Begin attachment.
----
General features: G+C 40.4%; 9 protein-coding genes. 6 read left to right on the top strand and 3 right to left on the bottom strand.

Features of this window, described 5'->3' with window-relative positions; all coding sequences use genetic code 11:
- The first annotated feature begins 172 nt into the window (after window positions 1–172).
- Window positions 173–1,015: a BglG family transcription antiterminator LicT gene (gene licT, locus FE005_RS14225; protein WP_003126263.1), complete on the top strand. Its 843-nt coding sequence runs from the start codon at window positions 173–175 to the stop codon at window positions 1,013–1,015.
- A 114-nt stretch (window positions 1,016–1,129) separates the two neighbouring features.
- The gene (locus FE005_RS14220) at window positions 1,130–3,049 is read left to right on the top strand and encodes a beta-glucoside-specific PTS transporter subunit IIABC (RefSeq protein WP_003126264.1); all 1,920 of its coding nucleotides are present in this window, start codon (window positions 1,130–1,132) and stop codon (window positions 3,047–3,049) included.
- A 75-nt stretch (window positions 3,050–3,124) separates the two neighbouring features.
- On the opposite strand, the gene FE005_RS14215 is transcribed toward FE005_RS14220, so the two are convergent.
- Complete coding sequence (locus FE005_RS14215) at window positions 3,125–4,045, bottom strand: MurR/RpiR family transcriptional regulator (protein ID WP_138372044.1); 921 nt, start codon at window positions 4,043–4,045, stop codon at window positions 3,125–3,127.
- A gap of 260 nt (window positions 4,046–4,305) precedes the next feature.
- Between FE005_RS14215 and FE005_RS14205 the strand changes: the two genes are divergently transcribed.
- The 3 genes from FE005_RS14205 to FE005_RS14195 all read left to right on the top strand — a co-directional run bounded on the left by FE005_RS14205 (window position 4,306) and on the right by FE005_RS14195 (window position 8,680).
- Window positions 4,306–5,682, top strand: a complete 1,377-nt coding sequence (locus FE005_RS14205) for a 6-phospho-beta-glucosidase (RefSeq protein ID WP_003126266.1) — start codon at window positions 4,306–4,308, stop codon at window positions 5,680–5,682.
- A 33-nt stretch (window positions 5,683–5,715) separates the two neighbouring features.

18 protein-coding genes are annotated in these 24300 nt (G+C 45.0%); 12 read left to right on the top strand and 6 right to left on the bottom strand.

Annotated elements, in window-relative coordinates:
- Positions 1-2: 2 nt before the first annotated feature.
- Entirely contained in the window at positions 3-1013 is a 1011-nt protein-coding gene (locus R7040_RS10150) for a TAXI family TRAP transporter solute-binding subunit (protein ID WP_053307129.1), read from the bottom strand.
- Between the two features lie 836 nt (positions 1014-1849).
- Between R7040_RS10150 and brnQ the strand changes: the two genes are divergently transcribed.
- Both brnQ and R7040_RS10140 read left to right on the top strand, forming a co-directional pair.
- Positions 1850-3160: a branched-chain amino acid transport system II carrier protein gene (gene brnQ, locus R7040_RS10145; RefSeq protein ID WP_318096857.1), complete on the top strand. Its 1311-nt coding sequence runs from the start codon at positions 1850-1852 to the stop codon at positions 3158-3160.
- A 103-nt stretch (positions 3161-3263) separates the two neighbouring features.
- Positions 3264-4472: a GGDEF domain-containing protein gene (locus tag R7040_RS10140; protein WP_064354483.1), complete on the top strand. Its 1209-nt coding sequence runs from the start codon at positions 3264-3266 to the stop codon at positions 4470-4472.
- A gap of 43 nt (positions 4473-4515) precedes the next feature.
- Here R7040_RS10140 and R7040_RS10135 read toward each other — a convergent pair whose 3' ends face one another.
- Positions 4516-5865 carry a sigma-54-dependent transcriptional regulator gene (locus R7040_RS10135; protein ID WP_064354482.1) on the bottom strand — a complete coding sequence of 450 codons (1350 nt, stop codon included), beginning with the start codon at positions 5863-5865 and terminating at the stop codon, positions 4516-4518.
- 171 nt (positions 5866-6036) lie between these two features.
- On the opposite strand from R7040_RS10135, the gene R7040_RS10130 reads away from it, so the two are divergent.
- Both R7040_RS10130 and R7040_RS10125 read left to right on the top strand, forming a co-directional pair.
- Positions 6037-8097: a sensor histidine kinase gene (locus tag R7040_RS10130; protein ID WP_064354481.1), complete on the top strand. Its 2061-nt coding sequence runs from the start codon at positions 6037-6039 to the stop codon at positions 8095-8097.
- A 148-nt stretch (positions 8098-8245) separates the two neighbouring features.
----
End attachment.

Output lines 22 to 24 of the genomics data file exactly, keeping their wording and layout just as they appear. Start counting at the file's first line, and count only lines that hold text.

- Positions 1850-3160: a branched-chain amino acid transport system II carrier protein gene (gene brnQ, locus R7040_RS10145; RefSeq protein ID WP_318096857.1), complete on the top strand. Its 1311-nt coding sequence runs from the start codon at positions 1850-1852 to the stop codon at positions 3158-3160.
- A 103-nt stretch (positions 3161-3263) separates the two neighbouring features.
- Positions 3264-4472: a GGDEF domain-containing protein gene (locus tag R7040_RS10140; protein WP_064354483.1), complete on the top strand. Its 1209-nt coding sequence runs from the start codon at positions 3264-3266 to the stop codon at positions 4470-4472.